Every year after the homecoming dance, students from Weber State University flock with their dates to the Bell Tower Plaza in order earn the official status of “True Wildcat” at the stroke of midnight.
In this event, couples take turns kissing under the tower for the duration of its twelve chimes in an effort to achieve the exclusive title and demonstrate school pride.
True Wildcat Night is a long-lasting tradition spanning decades of WSU student life. Revered as one of the most beloved as well as one of the most obscure events surrounding homecoming, those who do know about it deem it as a critical aspect of the overall college experience.
“It’s about supporting tradition,” WSU Ambassador Parker Shaw said. “It’s just fun to participate in traditions and it makes school memorable.”
This year, the event will take place on Oct. 12 following the conclusion of the homecoming dance at 11:30, giving students plenty of time to congregate outside of the Shepherd Union before the midnight bell rings.
According to Shaw, WSUSA representatives typically hand out chap-stick and certificates of completion to students who participate in the kissing challenge, adding to the event’s overall charm.
However, aside from those small rewards, it would seem as if the “True Wildcat” label alone offers relatively no immediate benefits to those who achieve it, yet that doesn’t stop countless couples from participating in the event every year.
“It’s a title and you can always rub that in people’s faces because a lot of people aren’t True Wildcats,” Shaw said.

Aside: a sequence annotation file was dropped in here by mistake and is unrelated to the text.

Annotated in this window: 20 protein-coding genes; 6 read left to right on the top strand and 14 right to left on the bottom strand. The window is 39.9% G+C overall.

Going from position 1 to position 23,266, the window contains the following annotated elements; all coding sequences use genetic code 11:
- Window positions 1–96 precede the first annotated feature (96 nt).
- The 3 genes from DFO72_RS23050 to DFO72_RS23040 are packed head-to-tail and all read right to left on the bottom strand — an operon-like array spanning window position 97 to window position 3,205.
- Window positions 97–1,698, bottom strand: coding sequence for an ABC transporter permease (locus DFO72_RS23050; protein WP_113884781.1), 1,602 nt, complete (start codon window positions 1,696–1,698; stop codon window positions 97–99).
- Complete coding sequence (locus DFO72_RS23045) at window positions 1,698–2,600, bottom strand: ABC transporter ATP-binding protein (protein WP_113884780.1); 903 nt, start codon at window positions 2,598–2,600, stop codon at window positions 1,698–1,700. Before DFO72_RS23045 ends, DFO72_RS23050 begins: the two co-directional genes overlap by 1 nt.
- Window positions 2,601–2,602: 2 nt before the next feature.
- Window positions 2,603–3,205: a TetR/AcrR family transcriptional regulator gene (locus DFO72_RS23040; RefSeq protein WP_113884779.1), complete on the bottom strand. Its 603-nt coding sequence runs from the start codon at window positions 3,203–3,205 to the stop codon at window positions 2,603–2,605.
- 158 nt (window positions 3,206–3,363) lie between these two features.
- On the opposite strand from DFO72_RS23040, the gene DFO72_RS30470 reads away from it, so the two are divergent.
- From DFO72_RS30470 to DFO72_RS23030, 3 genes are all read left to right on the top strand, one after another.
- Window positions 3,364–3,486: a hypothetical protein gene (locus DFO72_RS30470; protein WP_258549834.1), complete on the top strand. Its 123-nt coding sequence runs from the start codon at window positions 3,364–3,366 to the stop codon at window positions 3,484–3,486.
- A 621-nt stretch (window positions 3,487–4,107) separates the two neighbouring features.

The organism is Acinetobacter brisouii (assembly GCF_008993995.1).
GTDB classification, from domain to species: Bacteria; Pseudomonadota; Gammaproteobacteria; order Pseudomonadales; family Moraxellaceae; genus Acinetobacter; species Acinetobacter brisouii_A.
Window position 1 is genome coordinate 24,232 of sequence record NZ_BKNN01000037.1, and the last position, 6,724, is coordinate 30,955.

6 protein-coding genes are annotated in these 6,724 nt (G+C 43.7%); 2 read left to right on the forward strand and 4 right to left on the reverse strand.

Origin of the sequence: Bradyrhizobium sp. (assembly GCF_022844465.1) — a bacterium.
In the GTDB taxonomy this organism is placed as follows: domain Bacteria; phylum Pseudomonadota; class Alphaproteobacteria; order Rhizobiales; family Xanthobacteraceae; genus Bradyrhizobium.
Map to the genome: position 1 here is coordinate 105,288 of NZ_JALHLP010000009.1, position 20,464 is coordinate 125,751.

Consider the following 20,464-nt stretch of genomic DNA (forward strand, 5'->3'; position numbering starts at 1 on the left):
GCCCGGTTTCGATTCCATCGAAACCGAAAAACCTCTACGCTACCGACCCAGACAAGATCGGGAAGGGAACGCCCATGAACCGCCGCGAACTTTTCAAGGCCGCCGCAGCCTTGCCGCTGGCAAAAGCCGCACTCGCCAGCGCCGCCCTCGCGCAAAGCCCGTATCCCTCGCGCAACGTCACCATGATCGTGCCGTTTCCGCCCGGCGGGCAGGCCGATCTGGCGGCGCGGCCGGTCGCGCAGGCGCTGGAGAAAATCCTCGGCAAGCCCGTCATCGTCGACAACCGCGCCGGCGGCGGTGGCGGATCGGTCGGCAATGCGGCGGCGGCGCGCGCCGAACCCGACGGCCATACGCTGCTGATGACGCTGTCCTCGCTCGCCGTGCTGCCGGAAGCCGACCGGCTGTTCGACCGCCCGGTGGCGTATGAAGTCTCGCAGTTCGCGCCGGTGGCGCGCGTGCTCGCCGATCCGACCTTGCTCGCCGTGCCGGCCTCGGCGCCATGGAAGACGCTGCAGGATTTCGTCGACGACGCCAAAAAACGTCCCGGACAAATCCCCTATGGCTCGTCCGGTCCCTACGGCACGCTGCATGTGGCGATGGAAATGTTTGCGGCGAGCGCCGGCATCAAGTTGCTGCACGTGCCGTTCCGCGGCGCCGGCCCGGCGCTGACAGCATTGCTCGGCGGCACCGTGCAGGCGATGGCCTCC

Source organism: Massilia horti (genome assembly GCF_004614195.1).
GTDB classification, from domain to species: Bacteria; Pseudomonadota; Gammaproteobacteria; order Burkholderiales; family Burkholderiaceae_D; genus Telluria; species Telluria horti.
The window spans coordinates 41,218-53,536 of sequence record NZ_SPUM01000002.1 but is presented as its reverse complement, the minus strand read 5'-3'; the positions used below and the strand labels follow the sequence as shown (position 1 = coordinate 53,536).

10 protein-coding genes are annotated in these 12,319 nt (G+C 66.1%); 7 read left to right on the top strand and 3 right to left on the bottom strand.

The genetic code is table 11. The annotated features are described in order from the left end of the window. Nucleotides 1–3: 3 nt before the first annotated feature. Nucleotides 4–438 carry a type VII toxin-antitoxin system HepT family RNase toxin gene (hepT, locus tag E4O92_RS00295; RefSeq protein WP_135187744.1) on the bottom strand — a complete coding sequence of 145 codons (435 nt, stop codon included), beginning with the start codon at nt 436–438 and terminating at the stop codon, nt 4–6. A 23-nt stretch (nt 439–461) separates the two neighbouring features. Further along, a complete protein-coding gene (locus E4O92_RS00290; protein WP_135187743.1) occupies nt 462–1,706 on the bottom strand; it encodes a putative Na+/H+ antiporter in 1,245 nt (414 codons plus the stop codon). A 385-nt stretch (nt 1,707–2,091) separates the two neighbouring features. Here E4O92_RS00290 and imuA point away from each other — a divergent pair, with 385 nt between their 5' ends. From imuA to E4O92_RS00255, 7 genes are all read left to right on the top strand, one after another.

Several colleges and universities throughout the state of Utah practice a kissing tradition similar to True Wildcat Night.
Whether it is Utah State University’s “True Aggies,” Utah Valley University’s “True Wolverine” or Southern Utah University’s “True T-Bird,” the public lip-locking in tribute to school pride has become a critical factor in unifying the student body of countless schools.
However, unlike those other institutions, the majority of the population at WSU remain relatively unaware of the existence of the tradition.
USU takes particular pride in its True Aggie Night tradition. The university describes True Aggie Night in recruitment efforts, new-student orientations and reminds students about it on social media. Students at WSU, however, have a much harder time finding information on the event; recruitment and new-student orientation typically don’t mention the tradition, at the very least.
“I think that the organizations do a lot to promote activities and a lot of times students don’t seek it out,” Shaw said. “Maybe that is because we are a commuter school, but I’ve found that the students who are involved usually know.”
Those who happen to be in on the secret of this unique night, however, typically find enjoyment in the tradition and build lasting relationships in the process.
“My friend last year took the girl who he took to the dance, and they became True Wildcats together, and they just got married so that was like their third or second date,” Shaw recalled.